Please ensure Javascript is enabled for purposes of website accessibility State health agency relaxes COVID-19 policies for nursing homes | #hospice | #elderly | #seniors – Active Lifestyle Media

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Hospice NewsState health agency relaxes COVID-19 policies for nursing homes | #hospice | #elderly | #seniors

State health agency relaxes COVID-19 policies for nursing homes | #hospice | #elderly | #seniors

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Residents of long-term care or nursing facilities across Texas that are fully vaccinated can now receive “close, in-person” visits with family and friends under new state guidelines.

The Texas Health and Human Services Commission formed the new policies after the U.S. Centers for Medicare and Medicaid Services and the U.S. Centers for Disease Control and Prevention collectively changed their recommendations for seniors in care facilities.

Under the new recommendations announced Tuesday, fully vaccinated nursing facility residents would be able to have more visitation opportunities as long as proper safeguards are in place.

“Safely visiting with family and friends is vital to the mental health and well-being of long-term care residents,” Victoria Ford, HHS chief policy and regulatory officer, said in a statement. “We are so pleased these new rules will allow residents to enjoy in-person visits with a wider circle of loved ones.”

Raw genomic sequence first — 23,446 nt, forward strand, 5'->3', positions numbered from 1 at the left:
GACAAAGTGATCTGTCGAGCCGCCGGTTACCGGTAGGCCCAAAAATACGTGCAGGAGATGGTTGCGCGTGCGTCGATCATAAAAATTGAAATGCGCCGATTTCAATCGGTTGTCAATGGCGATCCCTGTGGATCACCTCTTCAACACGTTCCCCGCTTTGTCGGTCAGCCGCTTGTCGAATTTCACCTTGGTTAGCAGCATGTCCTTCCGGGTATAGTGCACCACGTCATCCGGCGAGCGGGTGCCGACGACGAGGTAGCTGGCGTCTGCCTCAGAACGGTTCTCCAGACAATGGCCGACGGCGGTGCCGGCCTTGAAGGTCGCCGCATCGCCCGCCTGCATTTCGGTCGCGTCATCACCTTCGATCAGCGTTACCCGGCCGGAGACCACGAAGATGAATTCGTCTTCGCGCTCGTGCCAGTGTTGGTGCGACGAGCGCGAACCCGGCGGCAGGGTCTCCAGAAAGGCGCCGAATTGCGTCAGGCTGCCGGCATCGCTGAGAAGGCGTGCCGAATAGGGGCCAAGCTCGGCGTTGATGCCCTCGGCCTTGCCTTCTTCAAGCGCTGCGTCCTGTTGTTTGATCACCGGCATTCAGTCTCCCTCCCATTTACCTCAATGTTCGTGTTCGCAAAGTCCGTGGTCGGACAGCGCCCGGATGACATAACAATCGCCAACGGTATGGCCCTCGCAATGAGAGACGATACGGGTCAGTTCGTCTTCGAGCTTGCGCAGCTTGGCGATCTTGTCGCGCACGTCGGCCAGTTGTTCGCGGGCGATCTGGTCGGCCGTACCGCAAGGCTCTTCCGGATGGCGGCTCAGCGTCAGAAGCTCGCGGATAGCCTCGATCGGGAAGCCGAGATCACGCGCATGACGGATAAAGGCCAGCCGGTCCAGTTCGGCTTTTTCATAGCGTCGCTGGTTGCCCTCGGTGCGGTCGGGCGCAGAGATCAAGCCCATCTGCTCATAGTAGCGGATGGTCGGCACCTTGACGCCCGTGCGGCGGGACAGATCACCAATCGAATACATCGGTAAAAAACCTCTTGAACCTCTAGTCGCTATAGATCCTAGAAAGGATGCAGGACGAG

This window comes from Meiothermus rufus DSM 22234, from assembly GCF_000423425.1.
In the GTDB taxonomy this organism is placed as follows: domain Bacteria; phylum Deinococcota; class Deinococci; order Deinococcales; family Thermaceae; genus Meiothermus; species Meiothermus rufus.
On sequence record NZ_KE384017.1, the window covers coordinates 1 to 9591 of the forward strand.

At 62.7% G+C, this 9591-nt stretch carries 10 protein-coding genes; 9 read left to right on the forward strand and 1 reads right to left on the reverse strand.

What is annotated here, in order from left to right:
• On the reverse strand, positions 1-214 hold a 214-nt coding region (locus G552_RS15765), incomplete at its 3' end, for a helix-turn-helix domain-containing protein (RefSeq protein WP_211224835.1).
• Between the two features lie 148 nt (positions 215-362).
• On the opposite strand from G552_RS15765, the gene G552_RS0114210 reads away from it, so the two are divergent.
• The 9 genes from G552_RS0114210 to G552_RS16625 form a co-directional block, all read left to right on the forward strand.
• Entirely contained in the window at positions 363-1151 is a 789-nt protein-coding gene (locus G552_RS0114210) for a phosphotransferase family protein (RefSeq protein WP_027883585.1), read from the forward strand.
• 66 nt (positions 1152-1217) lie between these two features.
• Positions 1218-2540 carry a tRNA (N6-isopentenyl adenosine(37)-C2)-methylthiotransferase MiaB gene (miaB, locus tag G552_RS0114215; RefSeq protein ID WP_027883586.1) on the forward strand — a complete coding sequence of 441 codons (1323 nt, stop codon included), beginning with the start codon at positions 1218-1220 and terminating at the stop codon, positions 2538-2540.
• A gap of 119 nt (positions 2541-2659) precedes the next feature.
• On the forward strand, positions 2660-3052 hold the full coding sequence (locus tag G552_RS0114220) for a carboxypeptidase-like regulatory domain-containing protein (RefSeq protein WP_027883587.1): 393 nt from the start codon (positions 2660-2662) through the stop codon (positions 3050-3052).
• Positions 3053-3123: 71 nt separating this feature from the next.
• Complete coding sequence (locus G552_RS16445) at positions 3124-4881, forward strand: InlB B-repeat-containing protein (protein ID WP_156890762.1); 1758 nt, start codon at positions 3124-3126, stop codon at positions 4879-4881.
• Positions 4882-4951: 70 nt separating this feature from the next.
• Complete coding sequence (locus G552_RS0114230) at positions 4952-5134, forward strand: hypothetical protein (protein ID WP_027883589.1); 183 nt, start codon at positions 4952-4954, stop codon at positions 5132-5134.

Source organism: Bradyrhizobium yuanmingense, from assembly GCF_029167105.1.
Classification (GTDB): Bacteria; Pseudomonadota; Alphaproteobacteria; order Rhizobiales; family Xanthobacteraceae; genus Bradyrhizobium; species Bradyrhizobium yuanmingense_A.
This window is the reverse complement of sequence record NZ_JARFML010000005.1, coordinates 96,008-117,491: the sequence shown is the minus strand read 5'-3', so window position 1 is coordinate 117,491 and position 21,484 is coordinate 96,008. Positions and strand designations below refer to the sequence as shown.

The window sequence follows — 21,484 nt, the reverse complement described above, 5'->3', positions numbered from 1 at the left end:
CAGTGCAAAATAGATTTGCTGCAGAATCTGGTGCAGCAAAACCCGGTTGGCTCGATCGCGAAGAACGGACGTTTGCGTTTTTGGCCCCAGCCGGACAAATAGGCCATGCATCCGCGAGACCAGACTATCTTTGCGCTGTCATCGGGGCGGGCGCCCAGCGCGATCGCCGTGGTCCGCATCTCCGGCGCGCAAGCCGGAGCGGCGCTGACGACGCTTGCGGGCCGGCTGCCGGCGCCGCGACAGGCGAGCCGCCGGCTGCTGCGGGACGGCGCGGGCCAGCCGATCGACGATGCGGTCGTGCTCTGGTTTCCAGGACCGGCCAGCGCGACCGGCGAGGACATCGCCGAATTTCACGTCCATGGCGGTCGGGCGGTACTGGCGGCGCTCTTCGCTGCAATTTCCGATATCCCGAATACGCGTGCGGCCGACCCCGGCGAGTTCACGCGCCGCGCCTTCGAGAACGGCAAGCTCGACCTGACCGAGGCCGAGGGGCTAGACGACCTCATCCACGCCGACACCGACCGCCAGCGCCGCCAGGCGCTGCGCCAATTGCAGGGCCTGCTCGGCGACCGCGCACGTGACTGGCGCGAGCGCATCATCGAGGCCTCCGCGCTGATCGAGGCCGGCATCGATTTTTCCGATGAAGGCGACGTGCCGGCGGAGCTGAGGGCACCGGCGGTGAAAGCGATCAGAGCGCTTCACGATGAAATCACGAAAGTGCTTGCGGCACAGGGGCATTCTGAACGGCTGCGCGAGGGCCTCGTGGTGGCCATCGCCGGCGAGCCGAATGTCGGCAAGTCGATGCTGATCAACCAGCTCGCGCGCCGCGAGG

Masks are still suggested and required in most long-term care facilities, but nursing homes are no longer required to request visitation approval from the HHSC, monitor and escort visitors, separate guests with a barrier during visitation indoors or require proof of negative COVID-19 tests from caregivers.

Care facilities can now also allow outdoor visitation at all times, even when a facility has an outbreak, and can have up to two essential caregivers at the same time visit a resident with any COVID-19 status.

Nursing homes can reinstate all visitation events without time limits, including end-of-life visits for all residents regardless of their COVID-19 status.

The directives have lifted certain requirements for facilities, but it’s ultimately up to facilities to adjust their policies and respond to the needs of residents.

Buckner Retirement Services, which operates Calder Woods and other communities across the state with nursing services, released its updated visitation requirements on Wednesday.

“The HHSC announcement coincides with news that all adult Texans will be eligible to receive the COVID-19 vaccine beginning Monday … something we strongly recommend for all guests prior to visiting a Buckner senior living community,” Vice President Brian Robbins wrote in a statement.

The HHSC has also expanded similar policies to assisted living facilities, intermediate care facilities and services like home health. The new rules also remove certain administrative requirements for providers, such as the rules to have staff monitor certain visits and escort visitors to and from a visiting area.

Federal and state policy changes have hinged on the proliferation of vaccines throughout the country since the end of 2020, with experts suggesting that there is enough protection to reasonably restore a much-needed resource for seniors.